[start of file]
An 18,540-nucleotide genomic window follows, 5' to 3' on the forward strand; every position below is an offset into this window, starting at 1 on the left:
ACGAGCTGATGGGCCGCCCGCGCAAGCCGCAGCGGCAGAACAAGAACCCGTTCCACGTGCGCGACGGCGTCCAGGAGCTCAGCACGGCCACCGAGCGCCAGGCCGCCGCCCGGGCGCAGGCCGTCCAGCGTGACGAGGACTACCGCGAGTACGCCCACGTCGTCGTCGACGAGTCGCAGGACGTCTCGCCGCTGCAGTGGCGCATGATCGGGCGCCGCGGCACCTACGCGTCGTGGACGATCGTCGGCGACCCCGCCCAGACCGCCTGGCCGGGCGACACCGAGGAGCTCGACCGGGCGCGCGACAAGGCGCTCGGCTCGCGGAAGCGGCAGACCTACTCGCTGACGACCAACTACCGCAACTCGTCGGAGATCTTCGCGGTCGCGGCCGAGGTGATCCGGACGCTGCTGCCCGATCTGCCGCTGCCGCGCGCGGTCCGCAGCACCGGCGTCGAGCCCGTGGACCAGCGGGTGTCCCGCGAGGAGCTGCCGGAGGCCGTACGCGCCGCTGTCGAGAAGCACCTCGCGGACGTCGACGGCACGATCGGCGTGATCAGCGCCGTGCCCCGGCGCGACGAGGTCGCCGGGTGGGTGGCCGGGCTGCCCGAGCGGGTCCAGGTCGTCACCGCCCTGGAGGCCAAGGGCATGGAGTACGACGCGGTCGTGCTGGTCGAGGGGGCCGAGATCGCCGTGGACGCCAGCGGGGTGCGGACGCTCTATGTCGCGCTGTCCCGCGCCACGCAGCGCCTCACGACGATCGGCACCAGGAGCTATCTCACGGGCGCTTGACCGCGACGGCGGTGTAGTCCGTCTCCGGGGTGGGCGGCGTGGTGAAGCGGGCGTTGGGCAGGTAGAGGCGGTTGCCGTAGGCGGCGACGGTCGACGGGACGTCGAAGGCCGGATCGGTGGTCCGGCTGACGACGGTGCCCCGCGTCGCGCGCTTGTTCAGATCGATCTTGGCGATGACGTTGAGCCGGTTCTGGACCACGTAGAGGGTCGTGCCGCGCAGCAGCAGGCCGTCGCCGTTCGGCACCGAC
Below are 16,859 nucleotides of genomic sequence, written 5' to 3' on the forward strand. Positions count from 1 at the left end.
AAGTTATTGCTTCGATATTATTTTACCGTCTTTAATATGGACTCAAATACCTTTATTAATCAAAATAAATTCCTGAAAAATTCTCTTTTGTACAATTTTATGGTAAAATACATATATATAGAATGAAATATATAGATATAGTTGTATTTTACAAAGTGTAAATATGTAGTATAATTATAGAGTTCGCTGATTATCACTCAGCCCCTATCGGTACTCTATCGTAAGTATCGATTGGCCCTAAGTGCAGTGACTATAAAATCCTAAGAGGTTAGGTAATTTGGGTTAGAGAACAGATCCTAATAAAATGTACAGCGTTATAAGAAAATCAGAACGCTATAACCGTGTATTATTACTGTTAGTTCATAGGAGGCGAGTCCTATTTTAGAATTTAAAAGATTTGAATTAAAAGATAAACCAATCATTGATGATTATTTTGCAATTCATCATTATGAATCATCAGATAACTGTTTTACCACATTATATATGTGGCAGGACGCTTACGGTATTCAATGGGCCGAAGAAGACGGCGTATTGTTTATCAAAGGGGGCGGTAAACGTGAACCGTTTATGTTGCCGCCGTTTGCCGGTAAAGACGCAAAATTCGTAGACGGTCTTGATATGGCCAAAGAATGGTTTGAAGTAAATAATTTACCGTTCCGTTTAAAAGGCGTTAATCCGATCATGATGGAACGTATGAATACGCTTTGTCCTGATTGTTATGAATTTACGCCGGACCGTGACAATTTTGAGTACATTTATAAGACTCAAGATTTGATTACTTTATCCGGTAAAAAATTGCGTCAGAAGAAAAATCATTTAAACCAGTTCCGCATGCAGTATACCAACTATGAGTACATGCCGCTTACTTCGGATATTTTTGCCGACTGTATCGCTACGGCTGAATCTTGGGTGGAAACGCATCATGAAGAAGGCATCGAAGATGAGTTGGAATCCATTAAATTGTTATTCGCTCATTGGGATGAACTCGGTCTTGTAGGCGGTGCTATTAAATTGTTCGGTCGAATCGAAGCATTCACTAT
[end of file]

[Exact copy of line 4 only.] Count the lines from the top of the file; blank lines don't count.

AAGTTATTGCTTCGATATTATTTTACCGTCTTTAATATGGACTCAAATACCTTTATTAATCAAAATAAATTCCTGAAAAATTCTCTTTTGTACAATTTTATGGTAAAATACATATATATAGAATGAAATATATAGATATAGTTGTATTTTACAAAGTGTAAATATGTAGTATAATTATAGAGTTCGCTGATTATCACTCAGCCCCTATCGGTACTCTATCGTAAGTATCGATTGGCCCTAAGTGCAGTGACTATAAAATCCTAAGAGGTTAGGTAATTTGGGTTAGAGAACAGATCCTAATAAAATGTACAGCGTTATAAGAAAATCAGAACGCTATAACCGTGTATTATTACTGTTAGTTCATAGGAGGCGAGTCCTATTTTAGAATTTAAAAGATTTGAATTAAAAGATAAACCAATCATTGATGATTATTTTGCAATTCATCATTATGAATCATCAGATAACTGTTTTACCACATTATATATGTGGCAGGACGCTTACGGTATTCAATGGGCCGAAGAAGACGGCGTATTGTTTATCAAAGGGGGCGGTAAACGTGAACCGTTTATGTTGCCGCCGTTTGCCGGTAAAGACGCAAAATTCGTAGACGGTCTTGATATGGCCAAAGAATGGTTTGAAGTAAATAATTTACCGTTCCGTTTAAAAGGCGTTAATCCGATCATGATGGAACGTATGAATACGCTTTGTCCTGATTGTTATGAATTTACGCCGGACCGTGACAATTTTGAGTACATTTATAAGACTCAAGATTTGATTACTTTATCCGGTAAAAAATTGCGTCAGAAGAAAAATCATTTAAACCAGTTCCGCATGCAGTATACCAACTATGAGTACATGCCGCTTACTTCGGATATTTTTGCCGACTGTATCGCTACGGCTGAATCTTGGGTGGAAACGCATCATGAAGAAGGCATCGAAGATGAGTTGGAATCCATTAAATTGTTATTCGCTCATTGGGATGAACTCGGTCTTGTAGGCGGTGCTATTAAATTGTTCGGTCGAATCGAAGCATTCACTAT